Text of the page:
Priority inversion

From Wikipedia, the free encyclopedia

Jump to: navigation, search

In scheduling, priority inversion is the scenario where a low priority task holds a shared resource that is required by a high priority task. This causes the execution of the high priority task to be blocked until the low priority task has released the resource, effectively "inverting" the relative priorities of the two tasks. If some other medium priority task, one that does not depend on the shared resource, attempts to run in the interim, it will take precedence over both the low priority task and the high priority task.

In some cases, priority inversion can occur without causing immediate harm—the delayed execution of the high priority task goes unnoticed, and eventually the low priority task releases the shared resource. However, there are also many situations in which priority inversion can cause serious problems. If the high priority task is left starved of the resources, it might lead to a system malfunction or the triggering of pre-defined corrective measures, such as a watch dog timer resetting the entire system. The trouble experienced by the Mars lander "Mars Pathfinder"[1][2] is a classic example of problems caused by priority inversion in realtime systems.

Priority inversion can also reduce the perceived performance of the system. Low priority tasks usually have a low priority because it is not important for them to finish promptly (for example, they might be a batch job or another non-interactive activity). Similarly, a high priority task has a high priority because it is more likely to be subject to strict time constraints—it may be providing data to an interactive user, or acting subject to realtime response guarantees. Because priority inversion results in the execution of the low priority task blocking the high priority task, it can lead to reduced system responsiveness, or even the violation of response time guarantees.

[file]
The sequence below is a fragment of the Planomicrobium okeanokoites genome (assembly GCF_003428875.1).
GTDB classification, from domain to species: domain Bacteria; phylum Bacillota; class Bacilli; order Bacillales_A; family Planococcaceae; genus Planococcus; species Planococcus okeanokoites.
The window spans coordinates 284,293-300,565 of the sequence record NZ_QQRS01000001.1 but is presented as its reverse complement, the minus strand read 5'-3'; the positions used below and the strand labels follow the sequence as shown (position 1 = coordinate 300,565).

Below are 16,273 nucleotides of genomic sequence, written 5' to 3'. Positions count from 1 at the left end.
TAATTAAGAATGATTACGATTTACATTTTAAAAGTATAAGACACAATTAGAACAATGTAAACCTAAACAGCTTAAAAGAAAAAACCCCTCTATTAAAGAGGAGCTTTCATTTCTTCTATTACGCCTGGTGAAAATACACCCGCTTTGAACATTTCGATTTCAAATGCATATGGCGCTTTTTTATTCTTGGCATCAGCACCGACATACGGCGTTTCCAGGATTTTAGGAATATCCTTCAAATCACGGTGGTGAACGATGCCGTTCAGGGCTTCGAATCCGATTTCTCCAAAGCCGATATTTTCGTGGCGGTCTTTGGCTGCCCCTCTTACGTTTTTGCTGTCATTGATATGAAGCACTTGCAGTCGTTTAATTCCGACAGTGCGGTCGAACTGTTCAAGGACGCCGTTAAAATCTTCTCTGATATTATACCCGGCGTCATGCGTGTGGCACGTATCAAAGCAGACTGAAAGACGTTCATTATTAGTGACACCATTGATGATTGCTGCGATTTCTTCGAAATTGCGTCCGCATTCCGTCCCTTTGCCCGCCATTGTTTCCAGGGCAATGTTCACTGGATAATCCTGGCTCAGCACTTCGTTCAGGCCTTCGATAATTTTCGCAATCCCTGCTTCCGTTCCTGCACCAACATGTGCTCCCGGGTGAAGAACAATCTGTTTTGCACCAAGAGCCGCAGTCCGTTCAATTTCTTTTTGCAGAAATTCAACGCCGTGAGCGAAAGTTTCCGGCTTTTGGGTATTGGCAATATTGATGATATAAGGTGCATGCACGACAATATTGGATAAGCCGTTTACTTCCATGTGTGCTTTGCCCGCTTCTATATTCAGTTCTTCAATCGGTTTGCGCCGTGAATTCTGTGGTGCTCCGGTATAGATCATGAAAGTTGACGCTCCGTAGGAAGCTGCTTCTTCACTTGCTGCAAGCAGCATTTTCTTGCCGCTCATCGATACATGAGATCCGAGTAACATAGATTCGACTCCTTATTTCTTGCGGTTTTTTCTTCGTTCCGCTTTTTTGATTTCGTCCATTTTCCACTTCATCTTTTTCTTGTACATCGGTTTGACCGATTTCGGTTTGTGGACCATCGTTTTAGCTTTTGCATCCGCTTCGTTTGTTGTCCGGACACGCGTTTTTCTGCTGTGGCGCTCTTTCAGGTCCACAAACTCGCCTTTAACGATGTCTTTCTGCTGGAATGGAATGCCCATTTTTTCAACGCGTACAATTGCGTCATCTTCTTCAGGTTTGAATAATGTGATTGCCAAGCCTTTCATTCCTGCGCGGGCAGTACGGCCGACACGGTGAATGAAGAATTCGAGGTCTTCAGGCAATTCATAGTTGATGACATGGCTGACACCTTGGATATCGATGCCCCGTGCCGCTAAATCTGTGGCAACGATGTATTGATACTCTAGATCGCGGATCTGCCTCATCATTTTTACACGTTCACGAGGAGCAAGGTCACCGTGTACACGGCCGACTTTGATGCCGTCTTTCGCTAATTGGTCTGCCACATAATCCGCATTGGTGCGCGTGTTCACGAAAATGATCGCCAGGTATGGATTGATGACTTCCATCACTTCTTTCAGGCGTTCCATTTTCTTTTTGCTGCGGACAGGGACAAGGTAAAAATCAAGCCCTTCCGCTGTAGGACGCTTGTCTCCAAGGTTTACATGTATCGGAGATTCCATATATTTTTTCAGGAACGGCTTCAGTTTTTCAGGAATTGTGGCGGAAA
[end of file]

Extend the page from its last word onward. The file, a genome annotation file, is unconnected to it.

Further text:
A similar problem called deadline interchange can occur within Earliest Deadline First Scheduling (EDF).


[edit] Solutions

The existence of this problem has been known since the 1970s, but there is no fool-proof method to predict the situation. There are however many existing solutions, of which the most common ones are:

Disabling all interrupts to protect critical sections
When disabled interrupts are used to prevent priority inversion, there are only two priorities: preemptible, and interrupts disabled. With no third priority, inversion is impossible. Since there's only one piece of lock data (the interrupt-enable bit), misordering locking is impossible, and so deadlocks cannot occur. Since the critical regions always run to completion, hangs do not occur. Note that this only works if all interrupts are disabled. If only a particular hardware device's interrupt is disabled, priority inversion is reintroduced by the hardware's prioritization of interrupts. A simple variation, "single shared-flag locking" is used on some systems with multiple CPUs. This scheme provides a single flag in shared memory that is used by all CPUs to lock all inter-processor critical sections with a busy-wait. Interprocessor communications are expensive and slow on most multiple CPU systems. Therefore, most such systems are designed to minimize shared resources. As a result, this scheme actually works well on many practical systems. These methods are widely used in simple embedded systems, where they are prized for their reliability, simplicity and low resource use. These schemes also require clever programming to keep the critical sections very brief, under 100 microseconds in practical systems. Many software engineers consider them impractical in general-purpose computers.
Arguably, these methods are similar to priority ceilings.
A priority ceiling
With priority ceilings, the shared mutex process (that runs the operating system code) has a characteristic (high) priority of its own, which is assigned to the task locking the mutex. This works well, provided the other high priority task(s) that try to access the mutex does not have a priority higher than the ceiling priority.
Priority inheritance
Under the policy of priority inheritance, whenever a high priority task has to wait for some resource shared with an executing low priority task, the low priority task is assigned the priority of the highest waiting priority task for the duration of its own use of the shared resource, thus keeping medium priority tasks from pre-empting the (originally) low priority task, and thereby effectively the waiting high priority task as well.

[edit] See also

[edit] Notes

  1. ^ What Really Happened on Mars by Glenn Reeves of the JPL Pathfinder team
  2. ^ Explanation of priority inversion problem experienced by Mars Pathfinder

[edit] References

[edit] External links

Personal tools